My mother started to have short-term memory issues at age 83, three years before she died. Unfortunately, this is all too common an occurrence as we age. One day, while I was at my brother’s house visiting my mom, my brother Garrett told me Mom was starting to become forgetful, mostly in the form of asking the same questions over and over again. For example, she would ask, “Did the mail come?” and it had come. Or, “Did Karla call?” and Karla had called just an hour ago and, “Is it time for dinner?” and she had just finished eating. Mom’s long-term memory was still strong, thankfully. Mom didn’t have Alzheimer’s but nonetheless, her memory was starting to diminish.
Seeing all these changes occurring in Mom during her 80s was unsettling to me and, I must admit, I was in a state of denial with most of them. The thought of my mother starting to decline in any way was upsetting to me. I felt helpless! Denial was my defense mechanism. Unfortunately, “Denial isn’t just a river in Egypt.” Denial, for me, however, was a much cleaner and easier way for me to deal with what was happening to my mother. My brother, on the other hand, was much more realistic and in tune than me to what was going on with our mom. I guess living with her made it hard to avoid the signs and symptoms. My brother Garrett actually helped me be more comfortable with the changes occurring in Mom.
I will remember this day forever. It was Monday, June 11, 2012, and a beautiful summer morning. I was in my office enjoying my second cup of green tea when my mobile phone rang. It was 11:10 a.m. and the display showed it was my brother’s home phone number. A flash of panic went through me, as I knew my brother was working and mother was home alone that day at the house where she lived with my brother. I quickly answered the phone and my mother said, “Son, I fell and hurt myself. Please come here now.” Her voice was shaky and I could hear the fear in her voice. I remember I became faint and nearly passed out from a surge of panic in my body. I have never heard my mother’s voice like that and it scared the hell out of me!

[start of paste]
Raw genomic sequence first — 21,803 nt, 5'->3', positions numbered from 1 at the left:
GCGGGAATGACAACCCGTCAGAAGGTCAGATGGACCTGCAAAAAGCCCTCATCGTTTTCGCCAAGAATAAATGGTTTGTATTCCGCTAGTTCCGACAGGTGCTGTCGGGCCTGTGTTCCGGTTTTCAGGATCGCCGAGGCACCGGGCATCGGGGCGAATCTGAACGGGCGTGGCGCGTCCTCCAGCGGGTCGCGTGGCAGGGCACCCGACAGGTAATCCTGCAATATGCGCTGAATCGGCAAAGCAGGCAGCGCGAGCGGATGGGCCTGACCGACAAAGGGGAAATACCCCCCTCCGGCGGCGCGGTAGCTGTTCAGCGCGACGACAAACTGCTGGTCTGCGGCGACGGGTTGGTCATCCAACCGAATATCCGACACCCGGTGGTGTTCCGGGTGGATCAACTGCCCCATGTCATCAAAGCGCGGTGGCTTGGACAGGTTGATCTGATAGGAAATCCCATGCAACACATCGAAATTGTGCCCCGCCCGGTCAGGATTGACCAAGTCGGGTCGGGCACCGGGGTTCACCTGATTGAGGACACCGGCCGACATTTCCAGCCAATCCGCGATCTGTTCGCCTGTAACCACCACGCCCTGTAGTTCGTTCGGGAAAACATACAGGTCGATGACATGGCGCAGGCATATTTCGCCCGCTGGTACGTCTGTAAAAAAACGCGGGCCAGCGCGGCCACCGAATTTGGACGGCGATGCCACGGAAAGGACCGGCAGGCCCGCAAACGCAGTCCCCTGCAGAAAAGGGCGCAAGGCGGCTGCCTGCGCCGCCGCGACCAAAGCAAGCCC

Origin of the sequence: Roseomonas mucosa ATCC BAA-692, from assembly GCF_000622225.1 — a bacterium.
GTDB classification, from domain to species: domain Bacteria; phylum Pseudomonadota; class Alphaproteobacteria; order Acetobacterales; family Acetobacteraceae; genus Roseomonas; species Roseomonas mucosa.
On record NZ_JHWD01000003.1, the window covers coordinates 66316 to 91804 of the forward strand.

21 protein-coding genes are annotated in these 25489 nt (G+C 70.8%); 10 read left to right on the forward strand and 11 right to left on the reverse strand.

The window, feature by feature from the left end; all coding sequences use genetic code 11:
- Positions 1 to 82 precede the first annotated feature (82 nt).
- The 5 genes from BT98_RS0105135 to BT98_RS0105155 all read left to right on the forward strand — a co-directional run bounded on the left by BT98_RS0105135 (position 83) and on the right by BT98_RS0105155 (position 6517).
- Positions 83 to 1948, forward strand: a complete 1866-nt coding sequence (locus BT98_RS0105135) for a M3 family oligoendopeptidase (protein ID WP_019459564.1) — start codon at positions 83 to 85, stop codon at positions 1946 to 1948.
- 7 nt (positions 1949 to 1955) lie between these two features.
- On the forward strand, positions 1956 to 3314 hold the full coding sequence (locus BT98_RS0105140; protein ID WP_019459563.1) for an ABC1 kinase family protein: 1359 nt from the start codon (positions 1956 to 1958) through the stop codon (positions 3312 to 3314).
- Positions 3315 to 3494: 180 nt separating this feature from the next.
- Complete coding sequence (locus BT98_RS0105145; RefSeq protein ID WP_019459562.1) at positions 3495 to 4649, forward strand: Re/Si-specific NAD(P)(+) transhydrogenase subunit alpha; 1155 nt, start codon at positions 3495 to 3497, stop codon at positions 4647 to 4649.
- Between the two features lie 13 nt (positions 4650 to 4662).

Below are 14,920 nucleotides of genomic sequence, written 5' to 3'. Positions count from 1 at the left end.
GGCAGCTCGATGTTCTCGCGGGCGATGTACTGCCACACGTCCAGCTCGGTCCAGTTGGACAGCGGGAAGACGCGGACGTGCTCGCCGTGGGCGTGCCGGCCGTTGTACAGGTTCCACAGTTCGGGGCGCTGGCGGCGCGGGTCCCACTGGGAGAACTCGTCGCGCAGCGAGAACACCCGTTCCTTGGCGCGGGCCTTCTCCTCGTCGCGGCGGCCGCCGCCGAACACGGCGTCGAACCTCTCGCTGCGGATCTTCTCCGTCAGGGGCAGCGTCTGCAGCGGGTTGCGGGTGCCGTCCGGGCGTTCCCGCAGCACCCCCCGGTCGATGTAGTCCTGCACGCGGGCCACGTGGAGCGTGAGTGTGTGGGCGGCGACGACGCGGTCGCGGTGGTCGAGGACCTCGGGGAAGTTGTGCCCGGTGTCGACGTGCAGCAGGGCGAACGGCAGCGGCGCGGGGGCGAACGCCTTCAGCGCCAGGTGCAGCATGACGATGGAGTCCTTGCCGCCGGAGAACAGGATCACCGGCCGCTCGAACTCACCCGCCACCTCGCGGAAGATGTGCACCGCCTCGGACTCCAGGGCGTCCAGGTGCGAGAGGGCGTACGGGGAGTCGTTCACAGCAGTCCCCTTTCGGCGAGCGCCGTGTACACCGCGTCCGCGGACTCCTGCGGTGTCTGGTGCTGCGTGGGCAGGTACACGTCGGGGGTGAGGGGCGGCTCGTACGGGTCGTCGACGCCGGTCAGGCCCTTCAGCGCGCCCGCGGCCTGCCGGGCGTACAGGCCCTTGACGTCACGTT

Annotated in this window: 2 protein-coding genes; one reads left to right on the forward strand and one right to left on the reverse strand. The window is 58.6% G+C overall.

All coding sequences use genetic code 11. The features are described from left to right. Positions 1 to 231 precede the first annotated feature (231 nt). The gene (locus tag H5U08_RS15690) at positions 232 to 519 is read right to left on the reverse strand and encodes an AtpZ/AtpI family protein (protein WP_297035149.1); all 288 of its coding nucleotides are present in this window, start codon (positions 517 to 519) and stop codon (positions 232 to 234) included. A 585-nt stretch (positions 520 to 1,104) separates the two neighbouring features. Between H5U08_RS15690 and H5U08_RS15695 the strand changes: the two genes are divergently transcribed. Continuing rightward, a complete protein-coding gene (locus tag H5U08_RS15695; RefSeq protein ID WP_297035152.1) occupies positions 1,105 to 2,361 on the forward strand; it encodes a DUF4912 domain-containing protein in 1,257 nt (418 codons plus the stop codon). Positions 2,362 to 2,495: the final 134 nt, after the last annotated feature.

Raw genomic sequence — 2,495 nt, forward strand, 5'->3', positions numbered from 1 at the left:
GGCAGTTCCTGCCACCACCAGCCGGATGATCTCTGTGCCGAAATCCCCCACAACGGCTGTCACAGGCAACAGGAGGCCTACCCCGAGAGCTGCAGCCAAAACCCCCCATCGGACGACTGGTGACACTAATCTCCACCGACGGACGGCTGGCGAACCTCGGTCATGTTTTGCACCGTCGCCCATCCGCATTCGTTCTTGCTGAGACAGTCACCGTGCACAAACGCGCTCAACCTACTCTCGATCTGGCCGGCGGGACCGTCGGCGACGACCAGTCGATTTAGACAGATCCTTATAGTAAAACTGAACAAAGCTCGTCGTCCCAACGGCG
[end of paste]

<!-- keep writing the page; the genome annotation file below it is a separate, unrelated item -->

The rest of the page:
I called my brother at work and then drove right over to my mother’s place with a staff person from my office. My mother was sitting on the sofa in her robe with a small gash in her forehead and her face all covered with blood. I nearly fainted again. I couldn’t tell how bad she was hurt or whether she had broken any bones. My mom was shaking all over, as the fall had totally frightened her. I remember I nearly started to cry, not so much for what just happened to her but for the fact I saw my mother as I have never seen her before. She was so vulnerable looking. I knew she was hurt and could only imagine her fear and what she was going through. As a nurse, I also knew that falls are usually the start of a sequence of decline in some seniors.
I am ashamed to say that both my mother and father died without the gift of hospice.
I am ashamed of this because both my parents were eligible for hospice under Medicare guidelines and we did not access this valued resource. Further, I work as a hospice professional and should have known better. My mom and dad, as well as my brother and I, could have benefited greatly from the gift of hospice.
Hospice is one of the best-kept secrets that can make an end-of-life journey more peaceful, as opposed to filled with drama and pain. As I wrote about it in chapter one, it’s hard to be both a caregiver and a loved one. It was so obvious that my parents could have benefited from hospice. Instead, because I was trying to be a loved one and caregiver at the same time, their needs when right over my head. So again, I wonder how people with no healthcare experience deal with such challenges.
This chapter will help you understand better how hospice and palliative care can help you and your family members de-mystify all the false assumptions around hospice and how to select the best hospice for you and your loved one.
Throughout my journey of taking care of my mom and dad, I have gathered many useful resources and pieces of information that I would like to pass along to you. This chapter contains 100-plus helpful tips, tools and resources to help you on your journey of taking care of your loved ones, including:10 Tips for Communicating with a Person with Dementia10 Helpful Tips to Prevent Caregiver Burnout